Outside the Box: I was a teacher in Ukraine, and I am scared for my students and worried about their survival

I am an American who lived and worked in Ukraine from 2018
until a few weeks ago.

Here are some of the experiences that my
students, from college kids to young adults, are going through:

• A mother had a birthday party for her son in the basement while
bombs rained down on their city.
• A man went to bed in the midst of gunfire and explosions for the
second time in his life, after previously living in a war zone in
• A family of four, including a two-year-old girl, slept in a train
station with little cash and no food. They had dropped everything
and gotten out of Kyiv as fast as they could, but they couldn’t find
housing in the city to which they fled. It was below freezing.
• A woman and 10 of her friends and acquaintances bolted west and
are living in an apartment that is meant for two people. She has a
couple changes of clothes because she had an hour to pack up her
entire life and run from the bombings. They consider themselves
• A young couple ran through gunfire to get to a bomb shelter.
• Middle school students gathered in a gym to handweave cloth for
military uniforms.

I first went to Ukraine after graduating from college as a volunteer with
the United States Peace Corps, teaching English to middle- and high-schoolers.

After my service ended, I continued to teach English online,
mostly to IT professionals. Before the Russian invasion I was living in
the western region of Zakarpattia, in a town just three miles from
Ukraine’s border with Slovakia. I was lucky to be able to evacuate
Ukraine quickly and seamlessly, which can’t be said for the majority of
my students, many of whom live in the eastern part of the country and
instantly began facing the bombings and shellings.

I have worked with these people for the past two years, and I teach
each of them between one and three times a week. In that time, I have
had hundreds of conversations with them and gotten to know them deep down.

Most of them speak English quite well and work for international
IT companies as programmers, designers and project managers. They are
part of the bustling cohort of young techies in Ukraine who are either
permanently working at home or occasionally commuting to modern
offices with a coffee bar, beanbag chairs and a ping pong table. It’s that kind
of vibe.

Now, instead of starting their workday whenever they please, they
are jolted awake by sirens, if they are getting any sleep at all. Now,
instead of dealing with routine issues like work/life balance and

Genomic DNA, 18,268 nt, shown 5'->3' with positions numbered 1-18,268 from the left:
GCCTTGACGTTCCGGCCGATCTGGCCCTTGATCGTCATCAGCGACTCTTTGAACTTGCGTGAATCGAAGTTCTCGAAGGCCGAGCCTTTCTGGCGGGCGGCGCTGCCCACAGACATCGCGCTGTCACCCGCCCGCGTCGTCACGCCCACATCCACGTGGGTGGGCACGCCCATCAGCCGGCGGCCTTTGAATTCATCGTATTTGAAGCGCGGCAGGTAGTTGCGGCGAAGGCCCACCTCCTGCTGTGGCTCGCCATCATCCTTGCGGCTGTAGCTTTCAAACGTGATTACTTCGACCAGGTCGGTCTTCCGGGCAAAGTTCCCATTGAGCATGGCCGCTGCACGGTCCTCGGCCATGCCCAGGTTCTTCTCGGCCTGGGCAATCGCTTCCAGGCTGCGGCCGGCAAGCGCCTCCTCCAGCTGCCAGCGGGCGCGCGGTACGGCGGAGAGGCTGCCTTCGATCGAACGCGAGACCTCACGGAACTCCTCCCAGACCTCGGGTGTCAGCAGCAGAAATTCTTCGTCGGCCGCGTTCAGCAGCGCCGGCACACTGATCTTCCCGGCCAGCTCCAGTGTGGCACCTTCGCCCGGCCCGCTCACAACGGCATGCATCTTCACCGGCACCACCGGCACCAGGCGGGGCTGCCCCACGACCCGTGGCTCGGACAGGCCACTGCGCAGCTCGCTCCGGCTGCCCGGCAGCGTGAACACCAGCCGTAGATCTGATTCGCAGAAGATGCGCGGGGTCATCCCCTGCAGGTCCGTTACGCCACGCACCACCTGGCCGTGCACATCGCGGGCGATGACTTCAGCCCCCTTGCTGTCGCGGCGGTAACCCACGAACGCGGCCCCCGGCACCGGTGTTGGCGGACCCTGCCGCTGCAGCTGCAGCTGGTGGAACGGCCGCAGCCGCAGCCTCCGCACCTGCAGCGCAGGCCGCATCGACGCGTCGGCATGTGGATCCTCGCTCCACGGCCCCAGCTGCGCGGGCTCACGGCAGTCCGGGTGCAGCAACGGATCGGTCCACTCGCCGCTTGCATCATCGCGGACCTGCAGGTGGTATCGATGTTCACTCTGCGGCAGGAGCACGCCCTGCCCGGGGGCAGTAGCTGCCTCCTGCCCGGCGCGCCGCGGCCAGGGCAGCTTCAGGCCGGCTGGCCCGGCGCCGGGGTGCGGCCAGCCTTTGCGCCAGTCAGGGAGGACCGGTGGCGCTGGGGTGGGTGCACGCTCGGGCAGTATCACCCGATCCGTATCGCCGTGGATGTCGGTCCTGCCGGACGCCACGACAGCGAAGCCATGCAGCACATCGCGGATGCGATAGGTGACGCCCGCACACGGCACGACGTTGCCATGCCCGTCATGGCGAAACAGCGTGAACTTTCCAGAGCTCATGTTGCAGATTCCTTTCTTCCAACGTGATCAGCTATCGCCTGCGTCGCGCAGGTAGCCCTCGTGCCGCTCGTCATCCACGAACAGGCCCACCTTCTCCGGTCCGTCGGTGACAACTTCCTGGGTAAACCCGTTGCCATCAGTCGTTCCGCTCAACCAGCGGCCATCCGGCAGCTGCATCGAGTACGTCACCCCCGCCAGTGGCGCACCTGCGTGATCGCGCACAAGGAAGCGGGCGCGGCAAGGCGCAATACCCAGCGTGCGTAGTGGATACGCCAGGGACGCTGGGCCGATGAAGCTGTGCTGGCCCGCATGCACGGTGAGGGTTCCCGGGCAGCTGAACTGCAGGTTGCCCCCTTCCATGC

budgeting for vacations, they are running for their lives.

Many have made it out of the battlefields of Kharkiv, which has
been leveled by missiles over the past few days, but most of my students
still are east of Kyiv. I am scared for them and deeply worried about
their survival. Now, instead of talking with them about everyday topics,
I message them to see if they are alive.

I knew that war existed. In the past, whenever I read about
tragedies in faraway places, I tended to feel terrible for a few minutes
and then go about my day. War seemed such a distant thing, mostly
because it was. Many young Americans like me have never had to think
about it as a possibility, and with this privilege we go about life without
understanding the horror that war brings.

I am unable to do that now, and I feel ashamed that I ever could.
War is reality-bending and all-encompassing in the worst way possible,
even for the people in relatively safer positions. Many of my students are
dealing with life-and-death decisions on a daily basis. It doesn’t matter
who you were before or what you did for a living, because there is no
escape from the tragedy of your country being destroyed.

Some are trying to continue their jobs to escape the madness as
much as possible, while some can’t focus on anything but the news. As
for me, all I can do is pray that my students can make it to safety in the
west — much farther west than they currently are. I’ll keep messaging
them every other day until that happens. Maybe then our lessons can
start again.

Robert Minton is a teacher, former Peace Corps volunteer and
the author of “Slipping on the Ice: A Collection of Stories From a Peace
Corps Ukraine Volunteer
.” He currently lives in Prague.

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